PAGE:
For example, Jen Stark makes technicolor-dripping artworks that cover clothing, sculptures, and the sides of buildings. Introduce Stark and do a short activity with your students. If they enjoy the activity and are curious to learn more, take that into consideration when you plan the next unit! Students can create a spectacular large-scale paper mural in your school inspired by her work.

students reaching for artwork

Are you unsure how to find new artists to share with your students? Try these ideas: 

3. Teach a comic art lesson.

Include themes and styles students are interested, in like comic art. Introducing comic art allows students to make choices and voice their opinions. Bringing comic art into the art room gives students an outlet to express their emotions and thoughts in an informal and familiar format. From comics, you can move into the worlds of illustration, photography, and animation.

student drawing

In the Folded Comic Books FLEX Lesson, beginner artists create a 6–8 page book out of one sheet of paper. In their handmade books, students write and illustrate a comic. Click here for a preview of the lesson plan that includes standards aligned to all 50 states, lesson objectives, steps, and student-facing instructional materials, like the one below. Fill out this quick contact form to learn more about FLEX and how you can get this lesson for your students.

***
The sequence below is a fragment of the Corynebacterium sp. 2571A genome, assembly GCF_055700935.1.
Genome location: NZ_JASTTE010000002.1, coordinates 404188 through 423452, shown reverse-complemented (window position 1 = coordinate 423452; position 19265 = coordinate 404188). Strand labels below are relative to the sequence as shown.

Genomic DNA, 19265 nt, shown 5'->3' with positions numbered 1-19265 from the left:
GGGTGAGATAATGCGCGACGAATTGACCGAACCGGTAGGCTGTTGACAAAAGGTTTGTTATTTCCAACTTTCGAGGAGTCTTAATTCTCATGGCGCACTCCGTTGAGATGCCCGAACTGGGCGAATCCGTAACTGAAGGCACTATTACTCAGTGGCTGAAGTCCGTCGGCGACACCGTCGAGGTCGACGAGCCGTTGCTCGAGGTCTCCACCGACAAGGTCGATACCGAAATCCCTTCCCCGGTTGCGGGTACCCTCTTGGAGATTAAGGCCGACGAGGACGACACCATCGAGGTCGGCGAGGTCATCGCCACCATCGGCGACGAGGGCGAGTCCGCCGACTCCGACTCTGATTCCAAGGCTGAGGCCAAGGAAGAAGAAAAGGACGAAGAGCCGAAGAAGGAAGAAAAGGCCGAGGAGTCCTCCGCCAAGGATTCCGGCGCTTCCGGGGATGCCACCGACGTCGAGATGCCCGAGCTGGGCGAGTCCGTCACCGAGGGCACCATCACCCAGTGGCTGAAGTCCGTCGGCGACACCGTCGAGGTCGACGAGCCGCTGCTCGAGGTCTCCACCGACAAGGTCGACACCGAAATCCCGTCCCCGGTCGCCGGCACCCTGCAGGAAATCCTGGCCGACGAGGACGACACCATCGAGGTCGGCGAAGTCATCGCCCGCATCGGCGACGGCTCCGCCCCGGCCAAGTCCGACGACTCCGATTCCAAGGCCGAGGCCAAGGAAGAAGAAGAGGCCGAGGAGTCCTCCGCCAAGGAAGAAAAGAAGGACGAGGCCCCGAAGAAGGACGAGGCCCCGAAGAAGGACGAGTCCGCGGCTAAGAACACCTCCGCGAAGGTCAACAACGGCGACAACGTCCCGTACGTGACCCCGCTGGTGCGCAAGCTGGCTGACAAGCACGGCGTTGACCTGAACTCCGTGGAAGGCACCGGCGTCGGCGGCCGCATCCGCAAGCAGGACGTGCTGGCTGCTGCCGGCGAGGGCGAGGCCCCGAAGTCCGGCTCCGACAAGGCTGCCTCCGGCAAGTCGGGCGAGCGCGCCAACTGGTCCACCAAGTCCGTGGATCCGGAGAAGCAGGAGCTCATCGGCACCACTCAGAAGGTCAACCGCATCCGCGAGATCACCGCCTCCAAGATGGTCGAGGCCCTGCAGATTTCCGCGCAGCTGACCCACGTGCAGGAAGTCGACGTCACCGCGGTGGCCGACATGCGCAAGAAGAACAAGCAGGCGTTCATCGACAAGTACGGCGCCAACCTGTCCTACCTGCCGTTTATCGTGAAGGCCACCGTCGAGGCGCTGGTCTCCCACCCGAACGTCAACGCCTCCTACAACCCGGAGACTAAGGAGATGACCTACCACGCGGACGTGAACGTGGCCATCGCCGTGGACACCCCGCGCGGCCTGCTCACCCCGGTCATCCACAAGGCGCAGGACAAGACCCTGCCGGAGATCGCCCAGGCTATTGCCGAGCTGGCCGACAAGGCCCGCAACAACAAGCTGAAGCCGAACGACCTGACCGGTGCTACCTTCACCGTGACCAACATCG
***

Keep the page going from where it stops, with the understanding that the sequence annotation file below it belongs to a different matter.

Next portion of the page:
Plan Your Comic Book

4. Harness social media.

Take the time to form relationships with students by finding points of connection. Our world today is widely connected through social media. In the art room, you can use social media as a powerful advocacy tool by posting student artwork on a professional account. Remember to adhere to your district and school policies around social media use and preview all content before determining what is appropriate to share with your students.

phone with AOEU Instagram

5. Find artwork on TikTok.

TikTok is a social media platform for sharing short videos. This app can be used for educational purposes, but be cautious and follow the guidelines above in the previous tip. Because many videos on this platform are not appropriate for the classroom, download singular videos to embed in your lessons.